Cardiovascular diseases, diabetes mellitus, and cancer in the occupied Palestinian territory

Lancet. 2009 Mar 21;373(9668):1041-9. doi: 10.1016/S0140-6736(09)60109-4. Epub 2009 Mar 4.


Heart disease, cerebrovascular disease, and cancer are the major causes of morbidity and mortality in the occupied Palestinian territory, resulting in a high direct cost of care, high indirect cost in loss of production, and much societal stress. The rates of the classic risk factors for atherosclerotic disease-namely, hypertension, diabetes mellitus, tobacco smoking, and dyslipidaemia-are high and similar to those in neighbouring countries. The urbanisation and continuing nutritional change from a healthy Mediterranean diet to an increasingly western-style diet is associated with reduced activity, obesity, and a loss of the protective effect of the traditional diet. Rates of cancer seem to be lower than those in neighbouring countries, with the leading causes of death being lung cancer in Palestinian men and breast cancer in women. The response of society and the health-care system to this epidemic is inadequate. A large proportion of health-care expenditure is on expensive curative care outside the area. Effective comprehensive prevention programmes should be implemented, and the health-care system should be redesigned to address these diseases.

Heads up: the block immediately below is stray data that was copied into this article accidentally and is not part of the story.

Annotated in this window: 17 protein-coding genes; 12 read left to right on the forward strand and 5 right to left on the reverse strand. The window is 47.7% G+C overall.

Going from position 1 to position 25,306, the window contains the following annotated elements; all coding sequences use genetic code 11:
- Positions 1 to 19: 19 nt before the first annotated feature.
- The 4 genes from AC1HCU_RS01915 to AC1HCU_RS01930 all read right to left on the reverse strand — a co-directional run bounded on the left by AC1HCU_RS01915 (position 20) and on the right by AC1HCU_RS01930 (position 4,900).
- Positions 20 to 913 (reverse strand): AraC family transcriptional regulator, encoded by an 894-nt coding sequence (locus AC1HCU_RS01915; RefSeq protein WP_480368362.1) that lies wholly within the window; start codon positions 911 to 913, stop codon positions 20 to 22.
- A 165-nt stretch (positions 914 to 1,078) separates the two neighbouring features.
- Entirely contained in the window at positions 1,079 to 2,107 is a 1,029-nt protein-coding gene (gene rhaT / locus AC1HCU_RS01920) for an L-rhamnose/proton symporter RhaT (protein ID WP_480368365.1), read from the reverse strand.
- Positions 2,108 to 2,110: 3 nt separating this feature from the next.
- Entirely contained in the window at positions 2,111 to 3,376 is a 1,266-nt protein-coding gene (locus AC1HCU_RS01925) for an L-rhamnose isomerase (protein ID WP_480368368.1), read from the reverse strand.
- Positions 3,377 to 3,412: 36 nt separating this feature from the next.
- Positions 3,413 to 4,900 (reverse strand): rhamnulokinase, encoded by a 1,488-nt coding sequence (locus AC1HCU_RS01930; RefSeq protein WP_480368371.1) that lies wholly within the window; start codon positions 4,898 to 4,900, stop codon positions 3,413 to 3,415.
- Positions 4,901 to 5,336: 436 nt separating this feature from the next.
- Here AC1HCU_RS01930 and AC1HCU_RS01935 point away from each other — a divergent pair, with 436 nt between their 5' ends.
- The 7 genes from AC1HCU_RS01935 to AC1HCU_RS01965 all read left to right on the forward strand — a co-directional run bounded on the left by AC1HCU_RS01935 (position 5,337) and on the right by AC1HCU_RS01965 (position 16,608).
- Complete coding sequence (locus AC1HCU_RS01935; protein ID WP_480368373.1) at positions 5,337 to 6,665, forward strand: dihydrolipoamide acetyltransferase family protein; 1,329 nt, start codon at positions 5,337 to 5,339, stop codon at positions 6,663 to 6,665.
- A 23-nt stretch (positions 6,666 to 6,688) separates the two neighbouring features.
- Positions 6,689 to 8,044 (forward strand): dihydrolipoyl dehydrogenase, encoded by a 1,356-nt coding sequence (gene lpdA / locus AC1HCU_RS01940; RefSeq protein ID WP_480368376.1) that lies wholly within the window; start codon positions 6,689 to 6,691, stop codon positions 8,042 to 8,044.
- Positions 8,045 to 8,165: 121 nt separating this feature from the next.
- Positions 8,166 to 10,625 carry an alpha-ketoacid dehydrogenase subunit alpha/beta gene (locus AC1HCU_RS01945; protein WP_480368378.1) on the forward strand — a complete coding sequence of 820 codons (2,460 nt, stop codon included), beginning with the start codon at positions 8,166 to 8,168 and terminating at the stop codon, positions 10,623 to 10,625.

MeSH terms

  • Adolescent
  • Adult
  • Aged
  • Arabs / statistics & numerical data*
  • Cardiovascular Diseases / epidemiology*
  • Cardiovascular Diseases / prevention & control
  • Cause of Death
  • Chronic Disease
  • Comorbidity
  • Cost of Illness
  • Delivery of Health Care / economics
  • Delivery of Health Care / trends
  • Diabetes Mellitus / epidemiology*
  • Diabetes Mellitus / prevention & control
  • Female
  • Humans
  • Incidence
  • Israel / epidemiology
  • Life Style
  • Male
  • Middle Aged
  • Neoplasms / classification
  • Neoplasms / epidemiology*
  • Neoplasms / prevention & control
  • Nutritional Status
  • Obesity / epidemiology
  • Quality of Life
  • Risk Factors
  • Smoking / epidemiology
  • Survival Rate
  • Young Adult